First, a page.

I have several mesh islands inside -1 to 1 on both X and Y axis. I want Geometry Nodes to detect any island that has at least one of its points falling out of this -1 to 1 on both axis, and if so delete that island. How can I go about accomplishing this?


3 Answers 3


First I plug a Position node into a Vector Math node set to Absolute, this way all position values will be positive, i.e. if you want to check if values are below -1 or above +1, you can use a Compare node set to Greater Than 1.

So after getting the absolute values I take a Separate XYZ node and compare the X and Y values if they are greater than 1, the result I combine with a Boolean Math node set to Or, so that the result is always true if any X or Y value is outside the -1 to 1 range.

This value I plug into an Accumulate Field node, plug Island Index from a Mesh Island node into the Group Index, and the Total output I use as Selection for a Delete Geometry node (which I have set to Face domain here, but it works with Point and Edge as well).

As Geometry I have an external object referenced by an Object Info node consisting of some meshes, where some are outside the -1 to 1 range.


On the left is the original object, four mesh islands have corners outside the -1 to 1 range on X or Y which are marked in red. On the right is the result of the Geometry Nodes modifier. Of course this also works if the meshes are more complex or exceed the range on both axes.

before & after

  • 1
    $\begingroup$ Oh right, accumulate field... I think this is more performant than mine! $\endgroup$ Commented Jul 10 at 8:43
  • $\begingroup$ @MarkusvonBroady But just a little bit... $\endgroup$ Commented Jul 10 at 9:06
  • $\begingroup$ According to your test almost 10 times faster but according to Crantisz' test over 20 times faster $\endgroup$ Commented Jul 10 at 11:26

You can avoid a repeat zone which will be a life-saver if you have thousands or more of mesh islands, if you use the below trick: move each point satisfying a criterion for deletion to the coordinate equal to mesh island index, then for each vertex check by proximity if some vertex (at least one) of the same mesh island was moved:

  • $\begingroup$ Oh, although I made basically the same of course it is much simpler to check if something is outside the range with the Not Equal node and then set the according Epsilon value... how stupid of me :D $\endgroup$ Commented Jul 10 at 8:37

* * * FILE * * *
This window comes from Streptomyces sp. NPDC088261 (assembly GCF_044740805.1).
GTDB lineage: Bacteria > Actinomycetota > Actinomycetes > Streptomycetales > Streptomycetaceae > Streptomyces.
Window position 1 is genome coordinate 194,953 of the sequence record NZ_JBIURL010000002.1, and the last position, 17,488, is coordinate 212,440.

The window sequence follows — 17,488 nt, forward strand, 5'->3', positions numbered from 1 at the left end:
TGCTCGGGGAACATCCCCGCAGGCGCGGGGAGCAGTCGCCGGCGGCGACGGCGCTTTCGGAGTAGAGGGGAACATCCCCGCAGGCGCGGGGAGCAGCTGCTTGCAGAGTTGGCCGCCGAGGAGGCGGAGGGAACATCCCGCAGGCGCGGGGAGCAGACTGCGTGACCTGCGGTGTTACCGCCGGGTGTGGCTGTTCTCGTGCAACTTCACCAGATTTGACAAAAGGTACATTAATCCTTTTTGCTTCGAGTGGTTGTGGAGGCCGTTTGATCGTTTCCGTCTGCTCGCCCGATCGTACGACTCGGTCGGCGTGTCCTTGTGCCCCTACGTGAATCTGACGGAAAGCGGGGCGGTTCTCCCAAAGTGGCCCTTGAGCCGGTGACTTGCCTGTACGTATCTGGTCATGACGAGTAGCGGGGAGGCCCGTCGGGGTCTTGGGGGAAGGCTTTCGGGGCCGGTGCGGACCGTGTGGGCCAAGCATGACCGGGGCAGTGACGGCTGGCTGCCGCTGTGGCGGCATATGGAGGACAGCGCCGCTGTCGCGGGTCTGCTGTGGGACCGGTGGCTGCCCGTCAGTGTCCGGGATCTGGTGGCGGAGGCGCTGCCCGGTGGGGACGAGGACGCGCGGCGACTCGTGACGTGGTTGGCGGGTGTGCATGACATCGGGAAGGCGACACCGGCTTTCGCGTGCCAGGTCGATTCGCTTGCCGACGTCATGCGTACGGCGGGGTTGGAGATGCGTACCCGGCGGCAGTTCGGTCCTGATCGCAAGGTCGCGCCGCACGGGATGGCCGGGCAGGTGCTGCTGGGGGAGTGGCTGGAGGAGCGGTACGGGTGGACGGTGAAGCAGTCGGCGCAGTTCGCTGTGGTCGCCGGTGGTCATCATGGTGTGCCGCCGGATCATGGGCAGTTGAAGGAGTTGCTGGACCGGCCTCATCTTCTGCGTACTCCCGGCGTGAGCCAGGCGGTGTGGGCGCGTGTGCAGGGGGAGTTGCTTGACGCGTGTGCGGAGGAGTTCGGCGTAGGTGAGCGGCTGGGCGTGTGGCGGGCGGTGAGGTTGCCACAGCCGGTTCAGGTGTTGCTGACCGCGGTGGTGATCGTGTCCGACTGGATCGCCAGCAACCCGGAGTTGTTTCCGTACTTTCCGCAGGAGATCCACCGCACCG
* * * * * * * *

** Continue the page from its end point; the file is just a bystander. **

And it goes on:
• $\begingroup$ I personally like accumulate filed approach. Using island index as position looks a bit hacky for me. Plus proximity and set position look expensive from a computational point of view $\endgroup$
    – Crantisz
    Commented Jul 10 at 8:42
  • $\begingroup$ ...although the question asked explicitly for X and Y, which I assume means those are flat meshes where it would not matter if you check the Z value as well - but if there were meshes outside -1 and 1 on Z but those should not be deletedand only X and Y mattered, then you would have compare them separately and combine the results anyway, which would then not make much of a difference compared to my result. But still I annoyed that I did not think of "equal" and "epsilon" :D $\endgroup$ Commented Jul 10 at 8:43
  • $\begingroup$ @Crantisz Actually the timings don't say that Markus' setup is computational very expensive, in fact a lot less than yours... especially since yours does not even do what is asked for in the question...? It only checks for Z values lower than 0, while the question is about X and Y outside of -1 to 1. $\endgroup$ Commented Jul 10 at 9:17
  • $\begingroup$ I think conditions are a smaller part in the computational cost. There is only one way to check - testing $\endgroup$
    – Crantisz
    Commented Jul 10 at 9:19

Here is the example how to remove all islands that Z is less then 0:

enter image description here

Basically, it loops through all islands and collect it if minimum of Z positions is grater than 0.


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